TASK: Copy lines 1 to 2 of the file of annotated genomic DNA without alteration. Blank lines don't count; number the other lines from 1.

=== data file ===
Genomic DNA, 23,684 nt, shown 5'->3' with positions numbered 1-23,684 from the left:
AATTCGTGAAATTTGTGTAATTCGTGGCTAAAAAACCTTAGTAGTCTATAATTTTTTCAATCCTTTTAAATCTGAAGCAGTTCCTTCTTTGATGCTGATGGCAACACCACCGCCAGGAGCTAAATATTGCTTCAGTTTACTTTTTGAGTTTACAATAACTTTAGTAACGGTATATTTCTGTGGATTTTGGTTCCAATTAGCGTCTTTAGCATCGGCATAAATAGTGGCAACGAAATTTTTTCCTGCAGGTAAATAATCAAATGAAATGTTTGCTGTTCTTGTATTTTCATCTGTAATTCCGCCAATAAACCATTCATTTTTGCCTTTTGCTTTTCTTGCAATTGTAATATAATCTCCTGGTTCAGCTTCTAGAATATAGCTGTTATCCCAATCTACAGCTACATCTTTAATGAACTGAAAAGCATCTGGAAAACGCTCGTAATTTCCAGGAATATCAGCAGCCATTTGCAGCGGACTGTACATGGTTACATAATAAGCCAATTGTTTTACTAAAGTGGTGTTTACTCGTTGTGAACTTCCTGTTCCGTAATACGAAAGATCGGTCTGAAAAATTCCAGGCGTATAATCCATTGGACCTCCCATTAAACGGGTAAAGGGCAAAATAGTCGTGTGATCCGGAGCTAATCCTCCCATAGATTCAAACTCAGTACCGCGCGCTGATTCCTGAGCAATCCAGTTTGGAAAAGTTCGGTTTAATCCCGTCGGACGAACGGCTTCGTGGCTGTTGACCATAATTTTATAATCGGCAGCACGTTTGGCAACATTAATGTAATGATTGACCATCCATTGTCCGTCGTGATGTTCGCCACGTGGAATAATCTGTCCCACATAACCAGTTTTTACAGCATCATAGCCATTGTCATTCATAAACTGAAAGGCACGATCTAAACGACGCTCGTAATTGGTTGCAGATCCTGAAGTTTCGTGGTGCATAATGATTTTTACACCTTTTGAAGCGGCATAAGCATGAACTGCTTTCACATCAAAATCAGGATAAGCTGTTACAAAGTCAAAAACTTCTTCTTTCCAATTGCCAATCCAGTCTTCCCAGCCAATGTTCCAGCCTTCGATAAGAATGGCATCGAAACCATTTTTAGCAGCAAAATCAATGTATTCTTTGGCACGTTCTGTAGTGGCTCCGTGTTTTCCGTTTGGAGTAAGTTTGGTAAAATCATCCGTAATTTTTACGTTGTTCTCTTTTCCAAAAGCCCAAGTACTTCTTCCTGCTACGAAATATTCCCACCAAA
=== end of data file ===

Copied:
Genomic DNA, 23,684 nt, shown 5'->3' with positions numbered 1-23,684 from the left:
AATTCGTGAAATTTGTGTAATTCGTGGCTAAAAAACCTTAGTAGTCTATAATTTTTTCAATCCTTTTAAATCTGAAGCAGTTCCTTCTTTGATGCTGATGGCAACACCACCGCCAGGAGCTAAATATTGCTTCAGTTTACTTTTTGAGTTTACAATAACTTTAGTAACGGTATATTTCTGTGGATTTTGGTTCCAATTAGCGTCTTTAGCATCGGCATAAATAGTGGCAACGAAATTTTTTCCTGCAGGTAAATAATCAAATGAAATGTTTGCTGTTCTTGTATTTTCATCTGTAATTCCGCCAATAAACCATTCATTTTTGCCTTTTGCTTTTCTTGCAATTGTAATATAATCTCCTGGTTCAGCTTCTAGAATATAGCTGTTATCCCAATCTACAGCTACATCTTTAATGAACTGAAAAGCATCTGGAAAACGCTCGTAATTTCCAGGAATATCAGCAGCCATTTGCAGCGGACTGTACATGGTTACATAATAAGCCAATTGTTTTACTAAAGTGGTGTTTACTCGTTGTGAACTTCCTGTTCCGTAATACGAAAGATCGGTCTGAAAAATTCCAGGCGTATAATCCATTGGACCTCCCATTAAACGGGTAAAGGGCAAAATAGTCGTGTGATCCGGAGCTAATCCTCCCATAGATTCAAACTCAGTACCGCGCGCTGATTCCTGAGCAATCCAGTTTGGAAAAGTTCGGTTTAATCCCGTCGGACGAACGGCTTCGTGGCTGTTGACCATAATTTTATAATCGGCAGCACGTTTGGCAACATTAATGTAATGATTGACCATCCATTGTCCGTCGTGATGTTCGCCACGTGGAATAATCTGTCCCACATAACCAGTTTTTACAGCATCATAGCCATTGTCATTCATAAACTGAAAGGCACGATCTAAACGACGCTCGTAATTGGTTGCAGATCCTGAAGTTTCGTGGTGCATAATGATTTTTACACCTTTTGAAGCGGCATAAGCATGAACTGCTTTCACATCAAAATCAGGATAAGCTGTTACAAAGTCAAAAACTTCTTCTTTCCAATTGCCAATCCAGTCTTCCCAGCCAATGTTCCAGCCTTCGATAAGAATGGCATCGAAACCATTTTTAGCAGCAAAATCAATGTATTCTTTGGCACGTTCTGTAGTGGCTCCGTGTTTTCCGTTTGGAGTAAGTTTGGTAAAATCATCCGTAATTTTTACGTTGTTCTCTTTTCCAAAAGCCCAAGTACTTCTTCCTGCTACGAAATATTCCCACCAAA